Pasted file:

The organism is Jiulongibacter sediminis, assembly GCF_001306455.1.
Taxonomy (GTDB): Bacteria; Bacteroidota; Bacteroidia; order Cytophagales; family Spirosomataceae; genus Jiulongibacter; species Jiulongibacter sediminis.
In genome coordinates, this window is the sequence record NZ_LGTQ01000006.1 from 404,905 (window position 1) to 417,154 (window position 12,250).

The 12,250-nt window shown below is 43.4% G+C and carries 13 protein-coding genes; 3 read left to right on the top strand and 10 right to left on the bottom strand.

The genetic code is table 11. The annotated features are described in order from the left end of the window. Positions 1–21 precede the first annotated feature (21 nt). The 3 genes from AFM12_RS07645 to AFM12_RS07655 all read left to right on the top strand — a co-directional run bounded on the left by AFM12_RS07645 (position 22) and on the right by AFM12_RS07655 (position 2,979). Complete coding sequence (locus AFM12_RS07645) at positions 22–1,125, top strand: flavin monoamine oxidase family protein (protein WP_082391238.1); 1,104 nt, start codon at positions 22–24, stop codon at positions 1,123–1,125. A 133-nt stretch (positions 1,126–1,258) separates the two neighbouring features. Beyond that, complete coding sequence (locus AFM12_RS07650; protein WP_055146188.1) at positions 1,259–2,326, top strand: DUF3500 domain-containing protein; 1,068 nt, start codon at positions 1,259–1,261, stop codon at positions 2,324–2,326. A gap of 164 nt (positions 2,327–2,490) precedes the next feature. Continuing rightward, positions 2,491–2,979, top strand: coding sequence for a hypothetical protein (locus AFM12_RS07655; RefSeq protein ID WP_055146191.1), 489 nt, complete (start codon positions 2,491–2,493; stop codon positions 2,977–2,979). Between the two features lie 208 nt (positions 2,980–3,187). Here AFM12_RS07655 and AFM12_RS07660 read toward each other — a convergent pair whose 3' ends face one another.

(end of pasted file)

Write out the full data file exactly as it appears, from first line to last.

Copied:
The organism is Jiulongibacter sediminis, assembly GCF_001306455.1.
Taxonomy (GTDB): Bacteria; Bacteroidota; Bacteroidia; order Cytophagales; family Spirosomataceae; genus Jiulongibacter; species Jiulongibacter sediminis.
In genome coordinates, this window is the sequence record NZ_LGTQ01000006.1 from 404,905 (window position 1) to 417,154 (window position 12,250).

The 12,250-nt window shown below is 43.4% G+C and carries 13 protein-coding genes; 3 read left to right on the top strand and 10 right to left on the bottom strand.

The genetic code is table 11. The annotated features are described in order from the left end of the window. Positions 1–21 precede the first annotated feature (21 nt). The 3 genes from AFM12_RS07645 to AFM12_RS07655 all read left to right on the top strand — a co-directional run bounded on the left by AFM12_RS07645 (position 22) and on the right by AFM12_RS07655 (position 2,979). Complete coding sequence (locus AFM12_RS07645) at positions 22–1,125, top strand: flavin monoamine oxidase family protein (protein WP_082391238.1); 1,104 nt, start codon at positions 22–24, stop codon at positions 1,123–1,125. A 133-nt stretch (positions 1,126–1,258) separates the two neighbouring features. Beyond that, complete coding sequence (locus AFM12_RS07650; protein WP_055146188.1) at positions 1,259–2,326, top strand: DUF3500 domain-containing protein; 1,068 nt, start codon at positions 1,259–1,261, stop codon at positions 2,324–2,326. A gap of 164 nt (positions 2,327–2,490) precedes the next feature. Continuing rightward, positions 2,491–2,979, top strand: coding sequence for a hypothetical protein (locus AFM12_RS07655; RefSeq protein ID WP_055146191.1), 489 nt, complete (start codon positions 2,491–2,493; stop codon positions 2,977–2,979). Between the two features lie 208 nt (positions 2,980–3,187). Here AFM12_RS07655 and AFM12_RS07660 read toward each other — a convergent pair whose 3' ends face one another.